Today is Memorial Day here in America. There will be remembrances in nearly every community. For the most part, those ceremonies have been the same each and every year since “anyone can remember”. I’ve been to many, participated in a few. They make me grateful.
The evolution of this weekend has become a celebration of picnics, the beach season officially opening, summer is here so gas prices rise and traffic jams along the coast & to mountainous resort areas increase for most. Yet, it is good to remember the real reason behind this holiday which has become a good excuse to buy a six pack, or another bottle or two of red.
Memorial day is about Death and Gratefulness. Death has been such a huge part of my life as I was a pastor for 22 years. Death was a reality I was always prepared to face, yet not quite ready to face. There was an expectation whether that death had just occurred, or was imminent in the next few months that I would be intimately involved in the process. When you are intimately involved with death on a regular basis, it can make you or break you. Think about it, there really isn’t a middle ground, is there? Well, I guess, middle ground would be numb.
Dealing with death has made me grateful. I know it hits others in different ways, but for me, grateful. I live with the understanding that each and every day is a gift. A gift to be opened, enjoyed and used. A gift to show off to your friends, and decide not to share with those . . . . well, you don’t want to share your daily gift with!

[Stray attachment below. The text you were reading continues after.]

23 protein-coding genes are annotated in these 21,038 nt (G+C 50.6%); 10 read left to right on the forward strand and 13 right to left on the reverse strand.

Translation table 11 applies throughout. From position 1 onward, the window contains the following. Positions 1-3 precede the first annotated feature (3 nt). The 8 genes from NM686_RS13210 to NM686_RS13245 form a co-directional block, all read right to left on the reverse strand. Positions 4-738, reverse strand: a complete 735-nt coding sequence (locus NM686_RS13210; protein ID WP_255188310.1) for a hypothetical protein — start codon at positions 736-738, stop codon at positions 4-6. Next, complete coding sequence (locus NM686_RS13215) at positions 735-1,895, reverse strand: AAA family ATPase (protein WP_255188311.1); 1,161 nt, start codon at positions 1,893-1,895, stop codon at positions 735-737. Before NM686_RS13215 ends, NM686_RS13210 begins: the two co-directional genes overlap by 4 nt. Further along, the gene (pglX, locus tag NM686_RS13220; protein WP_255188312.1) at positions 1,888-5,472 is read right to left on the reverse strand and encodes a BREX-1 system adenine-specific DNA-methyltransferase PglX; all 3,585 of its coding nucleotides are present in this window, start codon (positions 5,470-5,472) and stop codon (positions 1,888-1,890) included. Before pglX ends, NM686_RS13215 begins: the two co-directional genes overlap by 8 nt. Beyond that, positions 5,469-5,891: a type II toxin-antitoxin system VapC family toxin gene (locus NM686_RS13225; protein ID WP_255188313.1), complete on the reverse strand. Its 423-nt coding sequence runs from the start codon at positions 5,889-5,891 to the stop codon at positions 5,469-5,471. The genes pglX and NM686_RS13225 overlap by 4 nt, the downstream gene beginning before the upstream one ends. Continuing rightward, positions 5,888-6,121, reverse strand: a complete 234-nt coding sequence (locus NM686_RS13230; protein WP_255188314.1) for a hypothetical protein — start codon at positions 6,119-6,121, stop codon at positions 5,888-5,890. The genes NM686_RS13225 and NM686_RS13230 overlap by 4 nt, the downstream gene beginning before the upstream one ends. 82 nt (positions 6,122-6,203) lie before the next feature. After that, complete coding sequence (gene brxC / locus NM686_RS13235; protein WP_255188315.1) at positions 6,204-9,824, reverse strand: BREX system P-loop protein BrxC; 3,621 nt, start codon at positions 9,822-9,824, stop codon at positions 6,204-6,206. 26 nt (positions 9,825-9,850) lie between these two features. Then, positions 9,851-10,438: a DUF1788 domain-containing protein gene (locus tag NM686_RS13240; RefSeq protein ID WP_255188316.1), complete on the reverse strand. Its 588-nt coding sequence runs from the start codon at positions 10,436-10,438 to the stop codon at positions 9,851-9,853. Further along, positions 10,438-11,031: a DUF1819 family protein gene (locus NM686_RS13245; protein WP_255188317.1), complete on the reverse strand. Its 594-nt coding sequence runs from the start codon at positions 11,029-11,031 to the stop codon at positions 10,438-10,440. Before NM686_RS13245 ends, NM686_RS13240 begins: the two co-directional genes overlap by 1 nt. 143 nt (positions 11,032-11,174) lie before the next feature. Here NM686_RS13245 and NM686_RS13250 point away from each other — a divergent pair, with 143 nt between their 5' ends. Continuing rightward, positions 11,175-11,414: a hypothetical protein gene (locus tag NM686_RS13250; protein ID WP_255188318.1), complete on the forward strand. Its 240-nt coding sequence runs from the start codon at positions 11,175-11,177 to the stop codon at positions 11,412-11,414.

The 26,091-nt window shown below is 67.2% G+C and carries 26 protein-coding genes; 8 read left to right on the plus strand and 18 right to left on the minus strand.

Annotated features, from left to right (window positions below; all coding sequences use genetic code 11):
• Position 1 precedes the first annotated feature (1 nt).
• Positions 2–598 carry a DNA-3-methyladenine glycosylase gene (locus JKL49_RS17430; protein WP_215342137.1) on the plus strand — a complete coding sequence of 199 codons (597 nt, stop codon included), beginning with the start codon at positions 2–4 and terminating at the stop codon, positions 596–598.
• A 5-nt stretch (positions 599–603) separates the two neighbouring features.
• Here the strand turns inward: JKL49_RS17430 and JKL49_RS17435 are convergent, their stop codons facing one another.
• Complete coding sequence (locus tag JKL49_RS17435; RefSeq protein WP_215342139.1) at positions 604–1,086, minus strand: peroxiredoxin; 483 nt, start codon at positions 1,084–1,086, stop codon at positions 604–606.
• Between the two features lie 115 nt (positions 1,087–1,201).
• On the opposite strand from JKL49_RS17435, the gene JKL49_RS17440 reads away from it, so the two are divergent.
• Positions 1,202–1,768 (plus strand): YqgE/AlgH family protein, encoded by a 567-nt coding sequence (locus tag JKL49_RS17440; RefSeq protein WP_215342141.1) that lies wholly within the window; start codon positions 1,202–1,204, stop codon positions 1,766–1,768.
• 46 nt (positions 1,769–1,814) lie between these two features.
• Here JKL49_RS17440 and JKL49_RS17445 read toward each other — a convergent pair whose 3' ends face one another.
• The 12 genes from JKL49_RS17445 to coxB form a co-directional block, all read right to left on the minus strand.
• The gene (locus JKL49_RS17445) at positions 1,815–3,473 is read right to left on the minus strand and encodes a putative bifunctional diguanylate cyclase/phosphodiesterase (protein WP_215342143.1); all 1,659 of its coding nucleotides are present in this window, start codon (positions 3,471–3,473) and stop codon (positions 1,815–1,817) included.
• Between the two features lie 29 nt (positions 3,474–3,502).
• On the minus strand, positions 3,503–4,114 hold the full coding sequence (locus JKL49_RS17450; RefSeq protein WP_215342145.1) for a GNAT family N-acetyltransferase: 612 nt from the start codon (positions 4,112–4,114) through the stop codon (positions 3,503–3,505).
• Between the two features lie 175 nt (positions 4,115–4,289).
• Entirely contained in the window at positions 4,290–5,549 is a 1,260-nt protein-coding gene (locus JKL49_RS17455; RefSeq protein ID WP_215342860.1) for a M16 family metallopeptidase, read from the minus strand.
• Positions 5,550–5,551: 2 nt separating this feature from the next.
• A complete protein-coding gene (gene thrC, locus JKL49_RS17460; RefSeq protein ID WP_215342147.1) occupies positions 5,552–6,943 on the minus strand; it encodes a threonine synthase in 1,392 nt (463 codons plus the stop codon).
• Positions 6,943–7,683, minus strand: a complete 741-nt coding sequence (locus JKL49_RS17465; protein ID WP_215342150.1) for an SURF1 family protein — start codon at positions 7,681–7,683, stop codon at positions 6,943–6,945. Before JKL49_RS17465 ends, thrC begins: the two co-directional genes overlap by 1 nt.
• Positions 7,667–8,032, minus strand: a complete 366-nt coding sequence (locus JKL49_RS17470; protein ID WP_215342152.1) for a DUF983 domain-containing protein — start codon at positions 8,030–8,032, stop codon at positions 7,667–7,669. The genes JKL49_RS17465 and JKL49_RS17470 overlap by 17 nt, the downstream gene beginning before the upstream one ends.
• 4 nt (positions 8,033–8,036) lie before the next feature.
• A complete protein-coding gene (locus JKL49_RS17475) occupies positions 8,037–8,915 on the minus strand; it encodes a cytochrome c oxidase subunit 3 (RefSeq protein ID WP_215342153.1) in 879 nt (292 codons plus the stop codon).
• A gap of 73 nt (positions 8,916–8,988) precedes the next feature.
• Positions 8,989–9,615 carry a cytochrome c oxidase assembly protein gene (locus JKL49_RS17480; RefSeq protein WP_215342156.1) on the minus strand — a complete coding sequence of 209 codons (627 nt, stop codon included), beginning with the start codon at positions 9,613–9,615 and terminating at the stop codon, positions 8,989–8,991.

Yesterday, I spend some time with a friend at the grave of her father, she talked of his untimely death, “too young”, she said, “he was two years younger than I am now”. He, like my father, served in the Korean War. It was a precious time we had, talking of our Dad’s, being thankful that they served, but didn’t die in the war. Private, personal ceremony. A time to remember, it was beautiful. I walked away grateful.
When I think of the men and women who gave the ultimate sacrifice in the military, and of their families who have had such great loss, of someone they loved gone, usually, “incredibly too young”, I am grateful. I’m grateful that because of them, I have the right to express my opinions on this blog, on social media, at the coffee house or on a public square. I’m grateful that I could choose to walk away from my career of 22 years because I couldn’t accept the ethics any longer. I’m grateful that I could start up and close a business or two. I’m grateful that I can talk on the phone, or text my family. I’m grateful that I can have a dog and a fish.
I started this blog because of the negativity pandemic that is going on in our society right now. I hate it, truly. But I’m grateful that we have the right to be miserable if we choose to be. Although I’m not a march-in-the-streets-protester, I can protest the life-sucking-negativity, in my own way because I have the freedom to do so.
So, my ceremony for today is my new discipline of early morning writing. I’m grateful I have that choice. I’m grateful for the many lives lost that give me the right to be who I am and for you to be who you are. I’m grateful for many years of being intimate with death so that I can celebrate life . . . daily.
What are you grateful for today?
Enjoying the Adventure, (And greatful to have the freedom to do so!)
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